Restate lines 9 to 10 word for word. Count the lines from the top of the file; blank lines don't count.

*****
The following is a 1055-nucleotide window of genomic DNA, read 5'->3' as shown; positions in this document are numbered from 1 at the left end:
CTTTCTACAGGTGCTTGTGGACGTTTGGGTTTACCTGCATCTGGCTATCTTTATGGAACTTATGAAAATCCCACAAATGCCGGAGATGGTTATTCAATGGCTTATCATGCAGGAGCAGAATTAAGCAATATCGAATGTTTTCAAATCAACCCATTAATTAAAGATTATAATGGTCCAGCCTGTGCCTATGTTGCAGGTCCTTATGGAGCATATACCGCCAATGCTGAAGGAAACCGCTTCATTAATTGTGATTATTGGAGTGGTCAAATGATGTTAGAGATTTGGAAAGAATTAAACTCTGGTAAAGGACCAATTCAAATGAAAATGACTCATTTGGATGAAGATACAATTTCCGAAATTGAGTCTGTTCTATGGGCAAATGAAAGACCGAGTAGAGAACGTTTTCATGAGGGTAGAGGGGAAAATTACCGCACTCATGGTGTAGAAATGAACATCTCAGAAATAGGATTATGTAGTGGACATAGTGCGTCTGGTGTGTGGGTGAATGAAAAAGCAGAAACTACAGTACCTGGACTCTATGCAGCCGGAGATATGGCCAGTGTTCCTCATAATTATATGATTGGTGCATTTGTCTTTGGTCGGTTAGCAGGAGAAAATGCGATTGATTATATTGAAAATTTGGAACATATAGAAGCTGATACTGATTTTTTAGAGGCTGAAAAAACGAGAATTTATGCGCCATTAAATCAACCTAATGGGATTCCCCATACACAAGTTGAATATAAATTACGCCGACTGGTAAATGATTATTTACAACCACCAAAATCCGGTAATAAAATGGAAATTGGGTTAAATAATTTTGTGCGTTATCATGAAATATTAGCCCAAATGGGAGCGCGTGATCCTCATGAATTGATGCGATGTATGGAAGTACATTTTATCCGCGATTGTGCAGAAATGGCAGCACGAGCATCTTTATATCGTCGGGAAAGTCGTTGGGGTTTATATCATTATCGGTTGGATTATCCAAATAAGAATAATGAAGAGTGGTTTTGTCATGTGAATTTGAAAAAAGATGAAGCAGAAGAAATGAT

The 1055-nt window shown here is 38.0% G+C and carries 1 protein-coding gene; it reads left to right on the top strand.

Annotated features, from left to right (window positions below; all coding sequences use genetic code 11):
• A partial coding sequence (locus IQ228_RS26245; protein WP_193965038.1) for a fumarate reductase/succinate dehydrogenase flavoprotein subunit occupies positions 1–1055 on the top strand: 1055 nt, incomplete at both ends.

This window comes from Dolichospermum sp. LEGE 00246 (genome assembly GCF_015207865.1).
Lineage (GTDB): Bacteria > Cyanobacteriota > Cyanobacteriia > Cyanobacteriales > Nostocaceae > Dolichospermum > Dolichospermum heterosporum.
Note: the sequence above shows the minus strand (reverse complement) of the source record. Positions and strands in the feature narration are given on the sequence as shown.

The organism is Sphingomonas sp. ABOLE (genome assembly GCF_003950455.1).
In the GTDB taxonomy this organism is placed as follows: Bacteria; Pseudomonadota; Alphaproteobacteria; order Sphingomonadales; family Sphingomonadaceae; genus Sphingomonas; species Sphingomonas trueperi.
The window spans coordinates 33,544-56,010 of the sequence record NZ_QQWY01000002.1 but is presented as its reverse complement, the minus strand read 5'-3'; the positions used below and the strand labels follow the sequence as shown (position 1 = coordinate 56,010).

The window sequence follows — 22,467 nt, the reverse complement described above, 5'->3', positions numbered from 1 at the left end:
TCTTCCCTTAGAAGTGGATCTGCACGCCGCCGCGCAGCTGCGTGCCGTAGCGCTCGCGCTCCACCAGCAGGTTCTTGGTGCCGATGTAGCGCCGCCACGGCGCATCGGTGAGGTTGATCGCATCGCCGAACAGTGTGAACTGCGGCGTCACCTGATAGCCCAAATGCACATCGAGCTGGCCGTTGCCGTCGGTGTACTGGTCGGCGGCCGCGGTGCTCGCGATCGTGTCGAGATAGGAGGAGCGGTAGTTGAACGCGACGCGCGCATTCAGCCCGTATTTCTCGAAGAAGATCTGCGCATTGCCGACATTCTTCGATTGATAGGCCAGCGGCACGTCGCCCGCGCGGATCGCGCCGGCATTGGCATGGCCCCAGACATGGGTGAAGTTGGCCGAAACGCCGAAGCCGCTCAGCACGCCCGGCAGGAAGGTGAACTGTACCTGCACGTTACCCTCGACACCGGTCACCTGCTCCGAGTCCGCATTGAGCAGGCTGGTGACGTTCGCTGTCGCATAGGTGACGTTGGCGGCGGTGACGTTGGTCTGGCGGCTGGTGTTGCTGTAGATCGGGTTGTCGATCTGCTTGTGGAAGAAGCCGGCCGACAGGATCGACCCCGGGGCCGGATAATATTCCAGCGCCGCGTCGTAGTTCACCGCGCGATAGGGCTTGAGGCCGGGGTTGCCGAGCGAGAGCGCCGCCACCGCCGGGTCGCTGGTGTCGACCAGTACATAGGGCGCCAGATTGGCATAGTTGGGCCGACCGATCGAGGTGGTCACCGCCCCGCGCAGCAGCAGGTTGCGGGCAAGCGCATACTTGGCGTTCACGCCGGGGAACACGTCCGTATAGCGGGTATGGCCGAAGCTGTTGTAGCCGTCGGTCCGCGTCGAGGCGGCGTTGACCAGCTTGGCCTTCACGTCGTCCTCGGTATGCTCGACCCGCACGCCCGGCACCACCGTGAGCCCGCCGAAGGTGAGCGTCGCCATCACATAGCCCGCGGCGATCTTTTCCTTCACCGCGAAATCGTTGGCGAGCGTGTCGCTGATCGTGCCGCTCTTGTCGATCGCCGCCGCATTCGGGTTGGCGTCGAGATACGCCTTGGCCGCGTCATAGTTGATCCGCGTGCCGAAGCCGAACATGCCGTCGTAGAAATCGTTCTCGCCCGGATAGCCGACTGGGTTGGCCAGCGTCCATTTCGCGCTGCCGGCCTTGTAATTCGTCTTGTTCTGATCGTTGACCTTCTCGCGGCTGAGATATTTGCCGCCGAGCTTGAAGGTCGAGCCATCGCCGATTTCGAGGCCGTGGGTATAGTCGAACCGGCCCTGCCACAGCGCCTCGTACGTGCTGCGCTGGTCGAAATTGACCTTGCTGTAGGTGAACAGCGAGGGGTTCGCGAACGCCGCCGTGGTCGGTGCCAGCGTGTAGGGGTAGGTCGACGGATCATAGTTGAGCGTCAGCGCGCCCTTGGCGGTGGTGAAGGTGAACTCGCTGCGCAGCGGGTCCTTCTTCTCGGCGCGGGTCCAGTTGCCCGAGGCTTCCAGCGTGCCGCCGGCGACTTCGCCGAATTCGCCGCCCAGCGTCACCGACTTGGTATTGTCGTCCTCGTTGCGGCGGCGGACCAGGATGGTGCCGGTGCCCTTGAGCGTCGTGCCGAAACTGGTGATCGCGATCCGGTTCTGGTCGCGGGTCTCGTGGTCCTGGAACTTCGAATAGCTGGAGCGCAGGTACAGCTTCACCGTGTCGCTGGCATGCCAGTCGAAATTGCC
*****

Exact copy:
The organism is Sphingomonas sp. ABOLE (genome assembly GCF_003950455.1).
In the GTDB taxonomy this organism is placed as follows: Bacteria; Pseudomonadota; Alphaproteobacteria; order Sphingomonadales; family Sphingomonadaceae; genus Sphingomonas; species Sphingomonas trueperi.